were able to stay until i i p.m. This obviously is not an ideal solution, but the best in the circumstances. It was certainly a heartening sight this year to see a smattering of rowing blazers, even though it was for a very short time. The 1955 Dance under the direction of Michael Bateman and Michael Burton-Brown was a great success both financially and otherwise, marred only by the rain which seems to have been quite a feature of the Dance in recent years. The 1956 Dance for some reason was even more successful than that of the previous year. For once the rain held off, which made it possible to dance on the outside floor. This year the latter, by the kind permission of the S.C.R., was held in the Fellows' Garden and proved a great success. Unfortunately a financial loss is expected. This is due to fewer members of the College buying tickets (which will surely be avoided next year ?) and to increased labour charges (which may have increased more by next year!). The remedy for this loss has not been decided upon yet; but a slight increase in the price of tickets may unfortunately be the result. The Dance Committee, however, are in an enviable position since the Dance has gained for itself an extremely good name both outside the College and the University—we can only hope it remains so. SPORTS CLUBS ROWING Captain: D. C. M. Prichard, Trinity 1 954• W. I. Washbrook, Michaelmas 1954. Secretary: J. M. Roe, Trinity 1954. I. M. Walker, Michaelmas 1954—Hilary 1 955. R. S. Chivers, Hilary 1955. Eights First VIII started thirteenth and finished sixteenth. Second VIII started thirteenth and finished thirty-fourth. Third VIII made two bumps and finished sixty-third. Fourth VIII started sixty-sixth and finished sixty-eighth.



Henley D. C. M. Prichard stroked the Isis IV in the Wyfold Challenge Cup.

U.B.C. Challenge Pair Oars, Michaelmas 1954 O. O.U.B.C. J. P. Hindle and D. C. M. Prichard entered and were beaten by Christ Church II in the first round. Trial Eights, Michaelmas 1954 J. P. Hindle rowed bow in 'Y' Crew. Torpids 1955 The First Torpid lost three places and finished nineteenth. The Second Torpid made three bumps and finished thirtythird.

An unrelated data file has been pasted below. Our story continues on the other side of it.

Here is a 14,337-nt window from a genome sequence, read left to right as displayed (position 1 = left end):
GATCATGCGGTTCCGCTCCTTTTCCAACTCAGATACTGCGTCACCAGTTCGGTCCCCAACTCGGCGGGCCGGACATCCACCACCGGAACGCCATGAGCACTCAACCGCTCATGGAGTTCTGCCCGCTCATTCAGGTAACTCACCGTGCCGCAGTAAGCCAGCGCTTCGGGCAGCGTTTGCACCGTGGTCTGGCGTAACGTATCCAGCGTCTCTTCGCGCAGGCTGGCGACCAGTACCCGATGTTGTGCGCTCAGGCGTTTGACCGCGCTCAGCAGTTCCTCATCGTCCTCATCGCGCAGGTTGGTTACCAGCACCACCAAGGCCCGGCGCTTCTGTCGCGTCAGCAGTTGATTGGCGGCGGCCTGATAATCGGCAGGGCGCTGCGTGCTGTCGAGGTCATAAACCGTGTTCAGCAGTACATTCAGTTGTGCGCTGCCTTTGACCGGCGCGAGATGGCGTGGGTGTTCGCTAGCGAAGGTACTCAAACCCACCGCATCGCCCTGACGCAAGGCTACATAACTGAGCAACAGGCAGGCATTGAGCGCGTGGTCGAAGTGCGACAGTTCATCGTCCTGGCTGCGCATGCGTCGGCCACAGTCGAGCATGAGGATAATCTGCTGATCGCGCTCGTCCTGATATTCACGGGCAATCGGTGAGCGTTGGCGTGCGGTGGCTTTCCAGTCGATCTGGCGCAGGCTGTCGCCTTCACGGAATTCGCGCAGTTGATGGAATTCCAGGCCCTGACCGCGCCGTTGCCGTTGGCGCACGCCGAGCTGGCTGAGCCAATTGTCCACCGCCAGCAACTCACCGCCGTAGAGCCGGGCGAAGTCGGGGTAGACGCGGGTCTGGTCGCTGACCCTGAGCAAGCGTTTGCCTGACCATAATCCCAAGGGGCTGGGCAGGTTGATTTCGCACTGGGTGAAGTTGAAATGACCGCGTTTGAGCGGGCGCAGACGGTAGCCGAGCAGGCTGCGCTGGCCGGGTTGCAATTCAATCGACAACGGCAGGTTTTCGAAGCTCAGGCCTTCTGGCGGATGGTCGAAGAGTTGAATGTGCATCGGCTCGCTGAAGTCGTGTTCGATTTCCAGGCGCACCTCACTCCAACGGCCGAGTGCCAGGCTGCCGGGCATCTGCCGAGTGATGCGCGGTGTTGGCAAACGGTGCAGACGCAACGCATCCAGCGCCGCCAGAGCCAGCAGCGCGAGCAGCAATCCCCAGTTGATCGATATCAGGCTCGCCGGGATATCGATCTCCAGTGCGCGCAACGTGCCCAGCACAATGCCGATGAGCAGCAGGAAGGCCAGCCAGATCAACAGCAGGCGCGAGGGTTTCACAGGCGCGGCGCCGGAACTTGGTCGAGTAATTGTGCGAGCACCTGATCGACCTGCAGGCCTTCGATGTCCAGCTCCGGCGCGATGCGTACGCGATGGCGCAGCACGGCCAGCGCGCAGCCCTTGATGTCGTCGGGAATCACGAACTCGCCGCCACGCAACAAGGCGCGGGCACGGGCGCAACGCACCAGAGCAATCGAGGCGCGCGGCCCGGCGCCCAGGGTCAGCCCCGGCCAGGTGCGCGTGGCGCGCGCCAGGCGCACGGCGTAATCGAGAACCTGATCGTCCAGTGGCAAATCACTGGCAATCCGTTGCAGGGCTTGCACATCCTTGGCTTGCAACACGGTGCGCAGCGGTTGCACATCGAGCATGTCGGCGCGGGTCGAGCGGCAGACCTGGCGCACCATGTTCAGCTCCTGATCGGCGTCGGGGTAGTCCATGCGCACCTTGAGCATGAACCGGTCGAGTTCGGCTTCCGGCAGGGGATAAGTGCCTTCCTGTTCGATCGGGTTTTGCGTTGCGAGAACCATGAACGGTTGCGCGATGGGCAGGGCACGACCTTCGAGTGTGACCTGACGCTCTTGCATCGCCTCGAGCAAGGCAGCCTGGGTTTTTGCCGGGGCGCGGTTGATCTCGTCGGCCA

11955-6 955-6 I. Washbrook, Washbrook, Trinity 1955. Captain: Captain: W. W. I. R. S. Chivers, Michaelmas 1956. Secretary: R. S. Chivers, Trinity 1955. D. J. Arnold, Michaelmas 1956. Eights First VIII started sixteenth and finished eighteenth. Second VIII started thirty-fourth and finished thirtyeighth. Third VIII started sixty-second and finished fifty-ninth. Regattas College crews competed at Wallingford, Reading, Marlow, and Henley Royal Regattas.

O.U.B.C. O. U.B.C. Coxswainless Fours, Michaelmas 1955 After winning the first two rounds, the College Four was beaten by Merton by 1.3 sec. in the semi-finals. O.U.B.C. Challenge Pair Oars, Michaelmas 1955 J. P. Hindle and R. S. Chivers were beaten by Merton by 2.3 sec. in the finals.


21 21

Novice Fours, Michaelmas 1955 The College Four was easily successful in the first round, the semi-final, and the final. Trial Eights, Michaelmas 1955 J. P. Hindle rowed bow in 'A' crew. R. Barrett rowed rowed 77 in 'B' crew. Torpids 1956 The First Torpid made one bump and finished eighteenth. The Second Torpid made four bumps and finished twenty-ninth. University Boat Race R. Barrett rowed at 5 in the Oxford Boat. The Head of the River Race J. B. Hindle rowed at 7 and R. S. Chivers at stroke in the Isis crew. CRICKET

1'954-5 954-5 Captain: M. Burton-Brown. Secretary: C. G. Adlam. Matches Although there was a preponderance of drawn games, Pembroke enjoyed a successful season. We drew an exciting match with Pembroke College, Cambridge, at home, while at Cambridge we lost a good game against Trinity Hall by five wickets. The tour to Somerset, Dorset, and Devon during the long vacation was highly successful. Pembroke won 3, drew 1, and lost 2 of of its matches. During the term, S. G. Metcalf played several times for the University, while M. Venables, M. Burton-Brown, and R. M. Barclay all played for the Authentics.


PEMBROKE COLLEGE 1955-6 Captain: M. Venables. Secretary: J. C. Taskes.

Matches Despite poor weather, the Club enjoyed a successful season. There were several exciting finishes in which the fast scoring of M. Venables more than once brought victory. On tour in Somerset and Devon, Pembroke won two, drew one, and lost two of its matches. S. G. Metcalf was twelfth man in the Varsity match, while M. Venables, M. Burton-Brown, W. Sale, and J. C. Taskes all played for the Authentics. ASSOCIATION FOOTBALL